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The Picture of the Day from Science 360News Service today, March 22, is about the Asian tamarisk leaf beetle. The picture, as all the Science 360News Pictures of the Day, is lovely. Beautiful colors, succinct description.


The beetle (Diorhabda carinulata and Diorhabda sublineata), a natural pest of the tamarisk tree, is being introduced in the western U.S. as a biological warfare agent against the tamarisk tree--a species of tree introduced to the U.S. 100 years ago.


Makes sense. In its native habitats  (China, Mongolia, Russia, Tunisia, Egypt, and other parts of Asia, Africa, and Europe), the beetle keeps the tamarisk under control. And the tamarisk tree here in the U.S. needs to be controlled, even erradicated. The tamarisk is destroying native plants and ecosystems in the U.S. west. It displaces riparian woodlands, compromises habitat for wildlife, increases erosion and contributes to demise of water quality.It's also a highly flammable tree; so it increases wildfire activity. The tamarisk tree is bad news for the ecology of the western U.S.


But is introducing a beetle that, while a natural pest of the tamarisk tree, really a good solution? The beetle is also non-native to the very ecological system experts are trying to protect and restore. I'm not a biologist. I'm not a forester. I'm not a trained scientist of any kind. But I wonder, "So, once the tamarisk trees are destroyed, what native plants (or animals) will the beetle evolve to eat?" Sure, it may not be for another hundred years. But what new problems will we have introduced?


I'd like to think that the experts have wrestled with this question.


With my MSP2 hat on, I wonder if this would be a good question with which to prompt students to wrestle. Where and when have we introduced other non-native species? Why were those choices made? What have been the results? How do we make decisions about when the risk is worth the introduction? And can we extend the conversation outside of biology? What about ideas? Cultures? Attitudes?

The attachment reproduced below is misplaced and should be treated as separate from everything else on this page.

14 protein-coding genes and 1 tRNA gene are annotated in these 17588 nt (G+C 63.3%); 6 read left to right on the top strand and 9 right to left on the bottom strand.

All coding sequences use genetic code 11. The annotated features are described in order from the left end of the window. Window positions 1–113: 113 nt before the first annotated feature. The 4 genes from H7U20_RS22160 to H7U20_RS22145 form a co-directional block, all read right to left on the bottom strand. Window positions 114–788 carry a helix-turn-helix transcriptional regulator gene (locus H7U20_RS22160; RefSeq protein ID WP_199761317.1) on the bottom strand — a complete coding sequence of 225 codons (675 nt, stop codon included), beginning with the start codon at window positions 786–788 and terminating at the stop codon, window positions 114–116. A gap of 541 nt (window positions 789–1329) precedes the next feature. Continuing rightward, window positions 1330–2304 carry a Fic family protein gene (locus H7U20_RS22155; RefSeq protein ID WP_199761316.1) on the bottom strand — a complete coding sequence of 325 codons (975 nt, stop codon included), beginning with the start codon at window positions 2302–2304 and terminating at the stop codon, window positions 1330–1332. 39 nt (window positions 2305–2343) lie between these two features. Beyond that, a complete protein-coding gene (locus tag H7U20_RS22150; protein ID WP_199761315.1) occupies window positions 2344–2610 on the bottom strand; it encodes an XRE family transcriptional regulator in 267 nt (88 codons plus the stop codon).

Views: 14

Tags: biology, decision-making, ethics


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Comment by Mary Henton on March 31, 2011 at 9:34am

And one wonders what "does not significantly harm other species" means!

I hadn't read carefully enough about the anticipated equilibrium. Thank you for checking this through. But even so, I still wonder...

Comment by Mary LeFever on March 30, 2011 at 2:20pm
Great issue! Yes, the possibility of these beetles adapting is very possible given mechanisms of natural selection. The Wikipedia resources Mary linked to indicate the beetle is a specialist and that field studies in the US indicate it does not "significantly" harm other species. The sources also say that the invasive trees will not be eradicated, but that both the tree and beetle populations should reach equilibrium, keeping each other's populations low and in check. There are two beetle species, one better adapted to the US conditions than another, but that species is not establishing itself well. Seems like some genetic engineering could provide the best genes of both species into one and get what scientists are after! And one thing leads to another . . .
Comment by Mary Henton on March 22, 2011 at 1:26pm

Further thoughts about possible classroom connections: What goes into decision-making about practices to control? Who decides what needs to be controlled? Conventional, large-scale, monoculture farming has, over the decades, created the need to control weeds. Hence pesticides and herbicides and controlled (i.e., genetically engineered) seed. But who, actually, made those decisions? Where else in our history, or in a particular society, were decisions made about controlling? Who was in the conversation? Who wasn't? What were the immediate results? What were the long-term effects?


I know these are big questions. But they are questions that middle school kids can grapple with. They certainly understand the issue of control!


By the way I want to clarify that at the end of the first posting , here, I was not suggesting that bringing in new ideas, cultures, and attitudes is akin to introducing invasive species! My head was following along the lines of the theme of "outside the culture" or "outside the ecology." 



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